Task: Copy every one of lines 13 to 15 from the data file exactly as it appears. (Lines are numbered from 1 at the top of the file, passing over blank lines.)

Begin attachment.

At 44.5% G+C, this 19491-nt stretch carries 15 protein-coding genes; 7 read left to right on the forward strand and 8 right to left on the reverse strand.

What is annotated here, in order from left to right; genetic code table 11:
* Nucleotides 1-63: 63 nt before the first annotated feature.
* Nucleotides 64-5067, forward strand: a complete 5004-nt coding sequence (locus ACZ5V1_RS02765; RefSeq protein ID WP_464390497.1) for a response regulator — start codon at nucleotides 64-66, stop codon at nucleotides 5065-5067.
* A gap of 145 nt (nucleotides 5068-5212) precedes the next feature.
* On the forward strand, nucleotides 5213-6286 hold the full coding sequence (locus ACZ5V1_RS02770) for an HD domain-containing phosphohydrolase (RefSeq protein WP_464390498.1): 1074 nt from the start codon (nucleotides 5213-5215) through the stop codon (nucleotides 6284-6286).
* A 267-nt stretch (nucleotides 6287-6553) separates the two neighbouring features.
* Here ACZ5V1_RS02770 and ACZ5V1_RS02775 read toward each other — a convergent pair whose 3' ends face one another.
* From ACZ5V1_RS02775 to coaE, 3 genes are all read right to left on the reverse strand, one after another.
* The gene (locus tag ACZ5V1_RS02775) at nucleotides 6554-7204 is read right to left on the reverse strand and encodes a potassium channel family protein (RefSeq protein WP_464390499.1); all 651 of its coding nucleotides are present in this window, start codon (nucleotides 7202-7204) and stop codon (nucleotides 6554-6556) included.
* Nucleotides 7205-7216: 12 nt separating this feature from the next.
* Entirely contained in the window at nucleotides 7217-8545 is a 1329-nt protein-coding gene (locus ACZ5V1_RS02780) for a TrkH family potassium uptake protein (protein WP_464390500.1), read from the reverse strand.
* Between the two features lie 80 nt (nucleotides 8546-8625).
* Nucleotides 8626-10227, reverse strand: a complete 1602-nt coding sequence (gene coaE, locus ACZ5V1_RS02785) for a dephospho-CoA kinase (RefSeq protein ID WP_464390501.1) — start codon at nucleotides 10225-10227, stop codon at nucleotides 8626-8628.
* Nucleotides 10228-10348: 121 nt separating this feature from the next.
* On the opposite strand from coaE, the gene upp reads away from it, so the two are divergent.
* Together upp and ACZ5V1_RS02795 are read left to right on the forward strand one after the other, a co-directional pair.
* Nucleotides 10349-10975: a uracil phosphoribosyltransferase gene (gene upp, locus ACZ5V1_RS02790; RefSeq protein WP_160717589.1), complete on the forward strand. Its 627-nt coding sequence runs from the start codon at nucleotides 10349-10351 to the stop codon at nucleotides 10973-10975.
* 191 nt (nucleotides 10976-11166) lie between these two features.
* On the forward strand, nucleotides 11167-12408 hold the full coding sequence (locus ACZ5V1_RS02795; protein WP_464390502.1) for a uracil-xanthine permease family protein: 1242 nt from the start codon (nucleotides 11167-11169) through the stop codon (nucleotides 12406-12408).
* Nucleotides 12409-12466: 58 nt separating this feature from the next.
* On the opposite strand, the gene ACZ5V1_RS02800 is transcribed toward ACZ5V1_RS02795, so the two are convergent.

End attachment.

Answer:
* Between the two features lie 80 nt (nucleotides 8546-8625).
* Nucleotides 8626-10227, reverse strand: a complete 1602-nt coding sequence (gene coaE, locus ACZ5V1_RS02785) for a dephospho-CoA kinase (RefSeq protein ID WP_464390501.1) — start codon at nucleotides 10225-10227, stop codon at nucleotides 8626-8628.
* Nucleotides 10228-10348: 121 nt separating this feature from the next.